The answer is, “it depends”. Chocolate is made from the beans of the cacao tree and if that was the end of the story, it would be a vegan product. Though the fact is, it’s hardly ever the end of the story. Certain added ingredients obviously make a bar of chocolate not vegan, while others can be a little more sneaky in their labeling. We’ll cover how chocolate is made, break down a slew of common, non-vegan additives, and provide a list of tasty, totally vegan, chocolate brands. So, whether you want to chow down on a vegan chocolate bar or work it into a vegan chocolate recipe, you’ll be informed.
What is Chocolate Made From?
Chocolate was originally cultivated and created by the Mesoamericans, as the cacao tree naturally proliferates near the equator. Here, it began as a vegan product and in fact, the classic Mexican chocolate recipe uses just roasted, ground cacao beans and sugar. That said, after the Europeans landed in Mesoamerica, they too discovered chocolate and brought some back with them on their return voyages. It’s during this time in history that chocolate began to deviate from its original recipe and soon, milk chocolate entered the picture.
Vegan Chocolate vs. Non-Vegan Chocolate
First, simply reading the label can tell you a lot. Of course, if it’s labeled as milk chocolate, you can bet it’s not vegan. Likewise, certain brands label their chocolate as vegan, which eliminates the guessing game. Barring these two scenarios, the best way to know if the chocolate you’re considering is vegan is by scanning the ingredients list. Some common non-vegan finds include milk, milk solids, and milk fat. Some other common vegan finds include sugar, vanilla, and soy lecithin, which acts as a binder. Also, you may want to look out for whether or not the factory that produces the chocolate uses equipment that also processes non-vegan ingredients. This should be stated clearly (typically near the ingredients list) as it can be a concern for those with allergies.
Apart from reading both the label and the ingredients, it’s good to find trusted brands. Many cheaper chocolate brands use fillers like food starch, additives like artificial flavors, and overall, lower-quality ingredients. That doesn’t mean the chocolate isn’t vegan, but high-quality brands usually put more care into sourcing, processing, and labeling their chocolate.
Vegan Chocolate Substitutes
Even within the category of chocolate, there is plenty of variation, so you may be able to swap one chocolate product for another. For example, want a low-carb, vegan chocolate chip? Cacao nibs may do the trick. You can also skip buying a premade hot chocolate mix and blend your own, using cacao or cocoa powder.
There is also carob, which is a legume that has a similar taste profile to chocolate, though it’s naturally a bit sweeter. Carob is typically made by grinding and drying the pulp of its pods, where it’s then sold as a powder. This makes it a great ingredient to swap or combine with cocoa powder in recipes.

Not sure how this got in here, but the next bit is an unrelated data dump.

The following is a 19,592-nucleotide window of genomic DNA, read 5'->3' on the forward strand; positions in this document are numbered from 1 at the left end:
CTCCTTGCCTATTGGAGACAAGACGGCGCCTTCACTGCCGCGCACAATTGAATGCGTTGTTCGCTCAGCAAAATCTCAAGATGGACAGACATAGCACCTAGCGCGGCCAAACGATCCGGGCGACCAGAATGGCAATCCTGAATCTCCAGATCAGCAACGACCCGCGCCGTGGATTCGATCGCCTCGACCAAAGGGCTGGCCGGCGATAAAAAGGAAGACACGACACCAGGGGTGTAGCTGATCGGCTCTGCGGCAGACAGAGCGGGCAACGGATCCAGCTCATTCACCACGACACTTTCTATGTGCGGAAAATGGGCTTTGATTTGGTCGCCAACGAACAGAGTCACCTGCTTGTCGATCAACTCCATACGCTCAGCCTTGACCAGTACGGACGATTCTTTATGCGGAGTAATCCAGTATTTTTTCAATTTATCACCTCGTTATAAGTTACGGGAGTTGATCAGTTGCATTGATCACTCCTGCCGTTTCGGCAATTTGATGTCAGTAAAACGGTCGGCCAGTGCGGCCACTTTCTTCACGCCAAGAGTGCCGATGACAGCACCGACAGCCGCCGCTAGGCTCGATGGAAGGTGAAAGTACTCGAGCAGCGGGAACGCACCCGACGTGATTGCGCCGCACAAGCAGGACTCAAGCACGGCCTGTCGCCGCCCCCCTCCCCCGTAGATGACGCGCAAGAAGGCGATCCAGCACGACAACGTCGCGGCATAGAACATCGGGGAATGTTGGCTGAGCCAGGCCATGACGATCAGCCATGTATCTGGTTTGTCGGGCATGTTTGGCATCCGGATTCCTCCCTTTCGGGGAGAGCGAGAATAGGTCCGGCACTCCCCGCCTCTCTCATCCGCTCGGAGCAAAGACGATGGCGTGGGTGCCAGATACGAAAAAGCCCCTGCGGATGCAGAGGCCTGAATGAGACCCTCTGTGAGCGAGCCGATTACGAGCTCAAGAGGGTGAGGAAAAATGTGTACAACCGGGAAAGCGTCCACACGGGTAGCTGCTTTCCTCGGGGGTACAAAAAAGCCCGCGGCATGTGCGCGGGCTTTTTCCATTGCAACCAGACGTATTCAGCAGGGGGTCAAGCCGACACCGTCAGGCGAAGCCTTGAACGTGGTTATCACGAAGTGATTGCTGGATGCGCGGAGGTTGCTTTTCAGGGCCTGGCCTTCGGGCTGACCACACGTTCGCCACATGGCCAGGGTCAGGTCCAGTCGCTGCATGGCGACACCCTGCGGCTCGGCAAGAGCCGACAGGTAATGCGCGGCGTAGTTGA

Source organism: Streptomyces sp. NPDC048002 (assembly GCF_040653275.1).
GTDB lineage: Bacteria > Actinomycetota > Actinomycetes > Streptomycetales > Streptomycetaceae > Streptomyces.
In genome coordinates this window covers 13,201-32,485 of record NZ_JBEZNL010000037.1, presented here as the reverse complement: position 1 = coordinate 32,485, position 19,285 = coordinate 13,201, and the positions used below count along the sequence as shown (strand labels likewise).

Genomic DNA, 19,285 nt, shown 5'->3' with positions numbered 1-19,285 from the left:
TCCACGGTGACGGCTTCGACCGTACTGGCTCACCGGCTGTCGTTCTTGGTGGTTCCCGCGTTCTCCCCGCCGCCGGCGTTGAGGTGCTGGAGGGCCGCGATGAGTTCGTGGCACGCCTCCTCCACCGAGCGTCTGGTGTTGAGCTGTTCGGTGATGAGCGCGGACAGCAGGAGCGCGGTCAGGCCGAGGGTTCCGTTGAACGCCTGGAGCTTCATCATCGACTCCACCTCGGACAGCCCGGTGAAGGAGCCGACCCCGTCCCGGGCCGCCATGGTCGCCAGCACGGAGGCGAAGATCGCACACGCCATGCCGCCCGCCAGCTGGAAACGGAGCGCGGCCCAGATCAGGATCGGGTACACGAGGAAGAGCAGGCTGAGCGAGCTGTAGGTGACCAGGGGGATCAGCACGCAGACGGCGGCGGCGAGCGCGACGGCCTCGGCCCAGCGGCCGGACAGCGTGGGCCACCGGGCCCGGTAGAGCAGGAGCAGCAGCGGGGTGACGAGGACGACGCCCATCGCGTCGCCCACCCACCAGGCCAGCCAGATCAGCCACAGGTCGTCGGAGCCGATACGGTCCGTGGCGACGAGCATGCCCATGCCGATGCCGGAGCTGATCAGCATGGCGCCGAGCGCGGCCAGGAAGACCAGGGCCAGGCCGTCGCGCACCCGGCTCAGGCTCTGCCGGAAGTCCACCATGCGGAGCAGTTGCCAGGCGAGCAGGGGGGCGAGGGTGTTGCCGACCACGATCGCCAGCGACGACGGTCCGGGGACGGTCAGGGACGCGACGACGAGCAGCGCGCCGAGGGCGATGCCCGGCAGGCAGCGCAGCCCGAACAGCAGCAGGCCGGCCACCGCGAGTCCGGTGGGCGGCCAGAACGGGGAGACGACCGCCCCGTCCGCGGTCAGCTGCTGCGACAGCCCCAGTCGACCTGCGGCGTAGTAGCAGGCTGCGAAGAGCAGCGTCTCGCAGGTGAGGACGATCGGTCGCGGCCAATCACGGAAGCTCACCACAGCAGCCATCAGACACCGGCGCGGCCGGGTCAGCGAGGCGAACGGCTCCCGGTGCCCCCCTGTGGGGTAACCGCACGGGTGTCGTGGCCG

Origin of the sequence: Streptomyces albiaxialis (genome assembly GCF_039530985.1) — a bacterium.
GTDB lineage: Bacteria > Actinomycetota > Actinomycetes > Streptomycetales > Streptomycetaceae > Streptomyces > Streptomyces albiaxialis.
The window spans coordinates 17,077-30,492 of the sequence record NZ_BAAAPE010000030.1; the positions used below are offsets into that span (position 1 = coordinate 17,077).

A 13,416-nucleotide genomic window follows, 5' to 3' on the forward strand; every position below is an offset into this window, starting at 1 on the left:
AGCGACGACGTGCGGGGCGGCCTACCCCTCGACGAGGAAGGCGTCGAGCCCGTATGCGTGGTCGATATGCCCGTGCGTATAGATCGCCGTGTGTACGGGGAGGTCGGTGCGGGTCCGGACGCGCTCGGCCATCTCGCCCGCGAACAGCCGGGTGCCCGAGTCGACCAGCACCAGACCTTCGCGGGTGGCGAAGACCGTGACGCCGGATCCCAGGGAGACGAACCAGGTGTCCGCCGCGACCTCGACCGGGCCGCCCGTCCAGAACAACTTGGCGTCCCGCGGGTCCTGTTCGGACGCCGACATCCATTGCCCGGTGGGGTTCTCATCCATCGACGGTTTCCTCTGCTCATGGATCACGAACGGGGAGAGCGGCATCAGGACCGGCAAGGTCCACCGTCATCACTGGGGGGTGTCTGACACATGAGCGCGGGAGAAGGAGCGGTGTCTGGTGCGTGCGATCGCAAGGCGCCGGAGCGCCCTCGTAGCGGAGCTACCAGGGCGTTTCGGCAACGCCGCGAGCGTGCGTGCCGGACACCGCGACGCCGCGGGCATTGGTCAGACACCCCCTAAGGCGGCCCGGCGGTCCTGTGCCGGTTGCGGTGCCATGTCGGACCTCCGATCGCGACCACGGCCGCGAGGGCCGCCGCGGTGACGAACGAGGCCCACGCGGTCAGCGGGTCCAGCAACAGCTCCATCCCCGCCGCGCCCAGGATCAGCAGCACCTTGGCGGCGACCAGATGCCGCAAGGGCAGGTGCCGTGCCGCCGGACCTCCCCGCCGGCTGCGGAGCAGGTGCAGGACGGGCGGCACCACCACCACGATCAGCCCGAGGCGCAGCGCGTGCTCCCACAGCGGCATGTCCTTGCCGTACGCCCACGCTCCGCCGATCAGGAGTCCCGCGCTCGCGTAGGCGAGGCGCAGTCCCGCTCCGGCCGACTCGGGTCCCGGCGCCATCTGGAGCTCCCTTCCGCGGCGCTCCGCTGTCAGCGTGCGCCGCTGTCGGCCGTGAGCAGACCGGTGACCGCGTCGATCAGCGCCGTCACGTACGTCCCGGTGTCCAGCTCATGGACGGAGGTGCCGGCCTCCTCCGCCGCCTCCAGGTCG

Where to Buy Vegan Chocolate
There are plenty of “accidentally vegan” and vegan brands of chocolate out there, so you don’t necessarily need to go to great lengths to find one. Your local market is sure to have some options, but you can always seek out a specialty chocolate shop if that’s your thing. Here are some brands we recommend:
"Accidentally Vegan" Chocolate:
- Chocolove—Dark Chocolate and Orange Peel
- Trader Joe's—chocolate chips
- Newman's Own—Sweet Dark Espresso and Sweet Dark Orange, regular and organic chocolate bars
- Ritter Sport—Chocolate Mint (light blue) and Marzipan (red)
- Green and Blacks Organic Chocolate—Dark Chocolate
- Organic Equal Exchange Chocolate—all flavors except for milk chocolate
- Fanny May—Dark 70% chocolate bars
Other Vegan Brands of Chocolate:
- Endangered Species Dark Chocolate—most, but not all flavors
- Sunspire and Tropical Source—chocolate chips and chocolate bars
- Whole Foods Brand—Chocolate Chips, Dark Chocolate, and Dark Chocolate with Almonds
- Plamil So Free Organic Chocolate (fair trade)
- Terra Nostra Rice Milk Choco Bars
- Sjaaks Organic Chocolates—everything is vegan, including their line of "melk" chocolate
There’s nothing special about storing vegan chocolate, so treat it as you do all chocolate. This means wrapping it tight, placing it an airtight jar, and storing it in a cool, dark place. Also avoid storing chocolate in the refrigerator, as it can absorb the flavors of the food it’s near, as well as develop a white coating on its surface known as “sugar bloom”. This is totally harmless but it’s unsightly and generally undesirable. Under the right conditions, vegan chocolate (like almost all chocolate) will keep for 6 months to a year.